The Model and My Story

My first love in life was the stage. For as long as I could remember I wanted to be an actress. As a child and teenager, I did perform in several plays, as well as appeared on a local teen television show. But a series of events took me on a different, yet successful path. I completed both Bachelor of Science and Master of Science degrees in nursing, becoming one of the first nurse practitioners to open a business in Oklahoma. I then completed a doctorate in education. By the late 1990’s I was a successful tenured college professor and addictions researcher with an unfulfilled dream of being an actress.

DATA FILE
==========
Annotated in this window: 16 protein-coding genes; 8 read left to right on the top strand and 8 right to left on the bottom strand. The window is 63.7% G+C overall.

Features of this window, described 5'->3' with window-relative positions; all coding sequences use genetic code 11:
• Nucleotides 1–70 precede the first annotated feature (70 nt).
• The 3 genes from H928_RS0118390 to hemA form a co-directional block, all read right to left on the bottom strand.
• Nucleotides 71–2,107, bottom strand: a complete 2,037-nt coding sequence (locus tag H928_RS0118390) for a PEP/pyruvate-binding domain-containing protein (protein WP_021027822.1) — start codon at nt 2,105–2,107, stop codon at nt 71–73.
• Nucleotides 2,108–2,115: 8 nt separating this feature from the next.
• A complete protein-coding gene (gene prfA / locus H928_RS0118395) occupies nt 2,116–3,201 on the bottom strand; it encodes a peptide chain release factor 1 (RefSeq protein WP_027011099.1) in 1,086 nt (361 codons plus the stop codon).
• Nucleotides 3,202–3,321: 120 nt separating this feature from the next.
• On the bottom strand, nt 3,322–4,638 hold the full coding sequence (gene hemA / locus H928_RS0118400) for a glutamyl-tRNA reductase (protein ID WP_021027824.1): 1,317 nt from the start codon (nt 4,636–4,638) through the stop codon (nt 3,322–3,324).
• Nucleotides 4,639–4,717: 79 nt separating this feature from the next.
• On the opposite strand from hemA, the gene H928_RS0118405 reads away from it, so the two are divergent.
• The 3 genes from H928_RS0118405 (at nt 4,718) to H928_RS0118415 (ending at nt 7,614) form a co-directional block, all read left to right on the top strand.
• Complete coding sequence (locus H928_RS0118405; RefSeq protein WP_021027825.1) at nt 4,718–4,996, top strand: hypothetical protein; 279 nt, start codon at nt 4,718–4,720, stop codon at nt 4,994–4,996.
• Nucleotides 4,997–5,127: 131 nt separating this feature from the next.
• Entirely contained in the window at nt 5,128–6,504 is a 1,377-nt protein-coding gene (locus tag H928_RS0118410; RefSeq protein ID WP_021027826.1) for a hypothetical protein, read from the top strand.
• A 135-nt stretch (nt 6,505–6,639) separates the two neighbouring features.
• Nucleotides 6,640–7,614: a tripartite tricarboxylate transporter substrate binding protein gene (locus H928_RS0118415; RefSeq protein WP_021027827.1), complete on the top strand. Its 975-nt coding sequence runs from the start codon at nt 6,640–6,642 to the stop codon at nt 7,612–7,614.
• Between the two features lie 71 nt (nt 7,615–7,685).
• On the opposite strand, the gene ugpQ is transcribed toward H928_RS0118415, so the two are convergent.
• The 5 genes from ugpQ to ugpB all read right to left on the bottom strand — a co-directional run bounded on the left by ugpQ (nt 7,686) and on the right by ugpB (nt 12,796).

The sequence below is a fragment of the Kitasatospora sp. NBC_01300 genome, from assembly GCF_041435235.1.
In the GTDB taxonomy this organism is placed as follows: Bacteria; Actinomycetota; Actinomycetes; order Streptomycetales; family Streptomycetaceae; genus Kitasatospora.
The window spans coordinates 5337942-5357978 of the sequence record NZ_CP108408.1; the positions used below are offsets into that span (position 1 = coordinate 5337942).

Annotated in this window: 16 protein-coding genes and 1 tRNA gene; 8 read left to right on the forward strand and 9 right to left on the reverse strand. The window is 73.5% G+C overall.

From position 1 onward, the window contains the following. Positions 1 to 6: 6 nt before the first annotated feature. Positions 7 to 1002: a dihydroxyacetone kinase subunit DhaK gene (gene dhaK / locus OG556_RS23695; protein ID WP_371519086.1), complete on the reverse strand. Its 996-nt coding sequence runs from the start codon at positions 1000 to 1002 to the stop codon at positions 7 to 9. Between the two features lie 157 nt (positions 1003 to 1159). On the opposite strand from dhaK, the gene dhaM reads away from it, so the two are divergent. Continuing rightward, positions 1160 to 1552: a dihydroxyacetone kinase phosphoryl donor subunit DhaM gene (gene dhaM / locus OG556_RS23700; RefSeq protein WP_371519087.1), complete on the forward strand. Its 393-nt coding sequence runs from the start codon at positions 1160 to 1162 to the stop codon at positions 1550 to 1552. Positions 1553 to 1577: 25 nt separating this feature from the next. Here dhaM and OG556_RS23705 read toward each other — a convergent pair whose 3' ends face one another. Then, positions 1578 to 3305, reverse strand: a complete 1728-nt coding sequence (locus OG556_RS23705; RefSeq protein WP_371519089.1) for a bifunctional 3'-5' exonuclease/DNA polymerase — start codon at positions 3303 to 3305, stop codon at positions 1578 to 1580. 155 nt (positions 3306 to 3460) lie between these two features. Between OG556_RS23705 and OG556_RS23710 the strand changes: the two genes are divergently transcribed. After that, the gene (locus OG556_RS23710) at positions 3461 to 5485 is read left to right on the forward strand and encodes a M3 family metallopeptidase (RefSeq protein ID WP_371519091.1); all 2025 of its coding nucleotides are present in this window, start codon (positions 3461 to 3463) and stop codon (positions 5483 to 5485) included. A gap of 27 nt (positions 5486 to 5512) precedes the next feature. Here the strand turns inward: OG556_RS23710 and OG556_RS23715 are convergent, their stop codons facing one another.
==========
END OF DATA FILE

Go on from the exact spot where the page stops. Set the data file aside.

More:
Then in 1999 something unexpected happened. My younger son was playing the role of Christopher Robin at a local theatre. During a rehearsal, Rabbit had a tantrum and pounced off the stage. The director handed me his script and said, “Read Rabbit.” I did. My passion was unleashed; there was no turning back.

In 2000, I was awarded a Sigma Theta Tau Fellowship (the nursing honor society) for nurses in career transition. The Fellowship assisted nurses to redirect their energy and talent towards creative initiatives. Each fellow designed a project. Mine was to use theatre as a mechanism for educating the public about addiction. This presented a challenge for me as I had no formal background or education in theatre. Moreover, I had just moved from Tulsa to Indianapolis and knew nothing of my new home’s theatre community. It was time to put the energy manifestation model into practice.